The Hill Life: Belle's Advice for College Grads

Jun 1, 2011

When I graduated from college in 2004, everyone, from my professors to my family, was telling me how lucky I was to have this opportunity to go chase my dreams.  They were all enamored by the possibilities and choices that lay before me, and urged me to keep my options open and follow my heart.  They painted rosy pictures of my future life and talked about all the dreams that I would be able to live now that my life had officially begun. 

Perhaps their own desires to be in my shoes and “do it all again” is why most of them gave me such lackluster advice.  Because while they were indulging my hopeful fantasies, what I really need was a good shot of reality.

I’m a big believer that we subject our college graduates to a dangerous duality.  On the one hand, we expect them to decide the first, critical steps of their professional futures at 22-years-old when most of them don’t have the tools to do so.  And on the other hand, we protect their dreams and aspirations like they are precious jewels, refusing to subject their potential to any kind of real world caveats. 

Telling a college student that their dreamy, dewy master plan may not work out, and that they need to prepare for failure just as they prepare for success, is like telling a kindergartner that there is no Santa Claus.  (Sorry kids.) 

We tell recent grads that they are the exception to the rule because we want to believe it.  Also, many parents and professors place too much value on education because we want to believe that the degree and their potential is enough. As a result, most new college grads come out of school well-educated but with little knowledge about how a person advances in their chosen field.  And in my experience, professional knowledge and familiarity with the industry is just as important as a good education and will actually make you more competitive in the professional market.

I’m not here to burst anyone’s bubble.  I’ve made a career out of following my passion, but in my younger years, I didn’t balance that passion with reality, and it cost me.  And every year, I see millions of college graduates doing the same thing.  This blog is supposed to be a resource for young people who want to be staffers, work in government, or are just looking for some straight talk from young professionals who want to lift the veil on the post-grad vaudeville show.

My advice to new or soon-to-be graduates is to sit down, do some research, find a mentor (or twelve), ask questions and confront the reality of your life’s aspirations.  The most dangerous thing that you can do is shoot from the hip on a dream, because if you don’t know the possible pitfalls, you will be less prepared to absorb the inevitable failures of life and prosper in their wake. 

The dream is still achievable, but it is more achievable if you aren’t looking at it through rose-colored glasses.  Few people find their passion in their early twenties or are successful by 25 or 30, careers take time to build and desires and plans change, so don’t anchor yourself and don’t get too comfortable in the gossamer hold of a pure dream.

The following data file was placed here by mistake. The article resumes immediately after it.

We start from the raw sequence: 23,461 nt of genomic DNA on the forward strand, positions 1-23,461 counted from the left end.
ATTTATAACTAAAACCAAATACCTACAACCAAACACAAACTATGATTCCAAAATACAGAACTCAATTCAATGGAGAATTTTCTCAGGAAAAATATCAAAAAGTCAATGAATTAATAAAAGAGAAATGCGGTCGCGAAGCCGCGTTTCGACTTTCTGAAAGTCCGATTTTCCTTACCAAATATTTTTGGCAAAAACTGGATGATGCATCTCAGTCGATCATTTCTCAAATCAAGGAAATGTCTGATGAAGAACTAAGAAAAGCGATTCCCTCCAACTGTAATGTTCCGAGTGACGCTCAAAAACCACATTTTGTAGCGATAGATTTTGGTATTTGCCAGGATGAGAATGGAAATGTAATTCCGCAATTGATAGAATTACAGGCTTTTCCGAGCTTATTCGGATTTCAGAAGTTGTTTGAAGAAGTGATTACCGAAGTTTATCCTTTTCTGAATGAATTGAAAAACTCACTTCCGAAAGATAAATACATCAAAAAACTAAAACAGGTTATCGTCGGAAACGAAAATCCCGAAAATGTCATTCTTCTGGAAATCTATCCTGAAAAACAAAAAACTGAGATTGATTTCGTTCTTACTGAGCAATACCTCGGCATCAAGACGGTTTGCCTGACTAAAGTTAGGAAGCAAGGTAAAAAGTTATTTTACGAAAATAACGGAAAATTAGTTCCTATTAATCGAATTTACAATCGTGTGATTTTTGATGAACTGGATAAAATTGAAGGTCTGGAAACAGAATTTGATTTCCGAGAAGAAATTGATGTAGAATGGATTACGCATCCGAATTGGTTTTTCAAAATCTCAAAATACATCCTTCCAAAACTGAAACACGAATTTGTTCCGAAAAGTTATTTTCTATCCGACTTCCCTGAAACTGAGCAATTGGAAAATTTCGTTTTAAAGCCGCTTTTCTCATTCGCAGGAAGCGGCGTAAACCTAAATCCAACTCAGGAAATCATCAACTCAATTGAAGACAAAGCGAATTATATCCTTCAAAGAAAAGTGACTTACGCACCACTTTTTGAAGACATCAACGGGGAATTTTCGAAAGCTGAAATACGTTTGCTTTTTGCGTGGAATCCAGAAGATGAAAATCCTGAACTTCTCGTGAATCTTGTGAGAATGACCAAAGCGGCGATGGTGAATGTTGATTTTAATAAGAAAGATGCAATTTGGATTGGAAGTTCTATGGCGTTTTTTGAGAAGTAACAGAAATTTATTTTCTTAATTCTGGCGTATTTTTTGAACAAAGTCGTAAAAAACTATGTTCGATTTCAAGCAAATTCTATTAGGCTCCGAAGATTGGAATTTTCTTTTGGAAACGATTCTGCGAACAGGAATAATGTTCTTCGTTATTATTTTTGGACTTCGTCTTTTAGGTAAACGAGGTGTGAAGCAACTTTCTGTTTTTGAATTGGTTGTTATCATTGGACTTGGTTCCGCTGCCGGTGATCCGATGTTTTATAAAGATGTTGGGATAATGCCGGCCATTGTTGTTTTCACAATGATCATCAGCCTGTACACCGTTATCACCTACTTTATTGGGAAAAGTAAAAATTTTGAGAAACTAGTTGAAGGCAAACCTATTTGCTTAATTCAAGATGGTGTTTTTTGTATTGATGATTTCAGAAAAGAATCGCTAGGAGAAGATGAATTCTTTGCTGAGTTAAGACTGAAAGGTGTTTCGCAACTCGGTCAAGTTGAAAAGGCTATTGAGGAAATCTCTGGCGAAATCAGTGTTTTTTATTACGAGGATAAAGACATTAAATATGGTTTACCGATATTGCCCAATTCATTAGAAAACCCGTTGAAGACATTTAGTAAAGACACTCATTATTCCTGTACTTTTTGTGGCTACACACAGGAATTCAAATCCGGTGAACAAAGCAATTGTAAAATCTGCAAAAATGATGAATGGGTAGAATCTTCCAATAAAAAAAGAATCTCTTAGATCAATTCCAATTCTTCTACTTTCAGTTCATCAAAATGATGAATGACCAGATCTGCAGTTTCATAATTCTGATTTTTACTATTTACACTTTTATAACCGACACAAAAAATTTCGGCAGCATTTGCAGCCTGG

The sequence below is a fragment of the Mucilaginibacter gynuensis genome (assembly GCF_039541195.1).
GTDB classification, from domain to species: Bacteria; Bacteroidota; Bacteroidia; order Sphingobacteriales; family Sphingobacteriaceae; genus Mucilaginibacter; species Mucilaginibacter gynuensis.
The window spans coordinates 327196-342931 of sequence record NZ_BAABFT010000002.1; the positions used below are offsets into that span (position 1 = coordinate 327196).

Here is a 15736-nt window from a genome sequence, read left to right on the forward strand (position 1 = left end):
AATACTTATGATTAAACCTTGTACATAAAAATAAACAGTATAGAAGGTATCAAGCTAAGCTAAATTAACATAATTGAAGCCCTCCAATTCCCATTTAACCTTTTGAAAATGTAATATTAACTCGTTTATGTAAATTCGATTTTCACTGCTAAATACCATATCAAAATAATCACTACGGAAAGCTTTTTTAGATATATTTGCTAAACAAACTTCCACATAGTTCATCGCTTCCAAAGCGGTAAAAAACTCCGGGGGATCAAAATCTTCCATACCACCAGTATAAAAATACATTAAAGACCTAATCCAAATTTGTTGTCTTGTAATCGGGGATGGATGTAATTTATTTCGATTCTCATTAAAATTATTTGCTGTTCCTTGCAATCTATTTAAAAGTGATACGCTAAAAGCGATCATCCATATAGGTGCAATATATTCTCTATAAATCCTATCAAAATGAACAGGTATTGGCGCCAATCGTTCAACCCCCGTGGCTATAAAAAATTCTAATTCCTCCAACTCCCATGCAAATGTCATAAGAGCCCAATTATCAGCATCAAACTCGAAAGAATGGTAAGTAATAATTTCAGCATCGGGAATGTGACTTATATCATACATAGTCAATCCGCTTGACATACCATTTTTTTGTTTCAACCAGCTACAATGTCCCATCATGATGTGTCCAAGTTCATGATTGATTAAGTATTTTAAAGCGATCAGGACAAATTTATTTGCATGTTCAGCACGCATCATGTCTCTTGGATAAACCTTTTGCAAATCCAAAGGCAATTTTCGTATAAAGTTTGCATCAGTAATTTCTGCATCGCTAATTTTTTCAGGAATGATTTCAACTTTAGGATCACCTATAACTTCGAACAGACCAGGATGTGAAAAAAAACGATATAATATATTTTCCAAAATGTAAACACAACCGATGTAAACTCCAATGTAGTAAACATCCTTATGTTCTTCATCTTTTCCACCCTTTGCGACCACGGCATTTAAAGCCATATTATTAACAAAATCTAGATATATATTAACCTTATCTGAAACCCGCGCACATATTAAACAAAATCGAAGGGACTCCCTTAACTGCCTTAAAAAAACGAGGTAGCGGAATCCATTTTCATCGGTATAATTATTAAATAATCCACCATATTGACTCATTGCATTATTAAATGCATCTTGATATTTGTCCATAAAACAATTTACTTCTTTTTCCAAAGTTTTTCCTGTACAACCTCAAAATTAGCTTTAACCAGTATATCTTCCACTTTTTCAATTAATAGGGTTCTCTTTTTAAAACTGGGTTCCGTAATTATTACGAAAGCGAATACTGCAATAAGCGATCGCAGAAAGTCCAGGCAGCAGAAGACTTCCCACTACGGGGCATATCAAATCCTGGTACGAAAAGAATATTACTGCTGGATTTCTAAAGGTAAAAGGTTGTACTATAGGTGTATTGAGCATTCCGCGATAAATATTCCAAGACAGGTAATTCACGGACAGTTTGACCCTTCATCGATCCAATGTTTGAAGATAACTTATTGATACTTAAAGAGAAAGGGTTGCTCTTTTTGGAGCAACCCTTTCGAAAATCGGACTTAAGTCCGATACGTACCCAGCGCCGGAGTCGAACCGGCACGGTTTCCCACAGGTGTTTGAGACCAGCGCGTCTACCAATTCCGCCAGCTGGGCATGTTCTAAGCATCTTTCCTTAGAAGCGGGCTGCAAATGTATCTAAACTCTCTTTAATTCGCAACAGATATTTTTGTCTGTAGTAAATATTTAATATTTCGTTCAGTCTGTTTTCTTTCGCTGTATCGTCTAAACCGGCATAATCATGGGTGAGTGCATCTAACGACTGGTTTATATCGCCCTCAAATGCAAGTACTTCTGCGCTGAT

I’m often accused by my one of my co-workers of bursting people’s balloon, but I believe that balloons are for toddlers and that terra firma is always the best policy.  As Lauryn Hill once said, “Fantasy is what we want, but reality is what we need.” 

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  1. Daniela says:

    As someone who just graduated, I really appreciate your honesty. I was wondering if you could post some advice on how to ask someone you know professionally to be your mentor?

  2. R says:

    Hi Belle,
    Maybe I'm not reading this correctly, but what is the advice here? To go about fulfilling your dreams realistically? I understand what you're getting at, but it seems pretty remote…could you give us something a bit more concrete to go on?

  3. KLo says:

    I really have to second the mentor suggestion. They might not know how to get a job in this economy, but they can often help you get your foot in the door. And help you figure out how to do it right.

  4. Belle says:

    R- Here's an example of what I'm trying to prevent. Don't call a Hill Staffer and say, “I can't get a Legislative Assistant job, help me,” if you are a fresh out of college grad with no Hill experience. Don't spend $250k on law school with all the bells and whistles, and then graduate and say, it's the school's fault that I have these loans and can't find a job that pays six figures. I see a lot of grads diving into what they think they should do without actually knowing what they should do.

    I want people to investigate what it takes to pursue a career in their chosen field before they graduate or before they commit a huge amount of money to moving to a big city or pursuing a graduate degree that they may never use.

    I think the career mentoring, interning, networking aspect is not something we teach college students because Professors and Ed people think the piece of paper is the biggest component. It's not. At best, it's half the battle.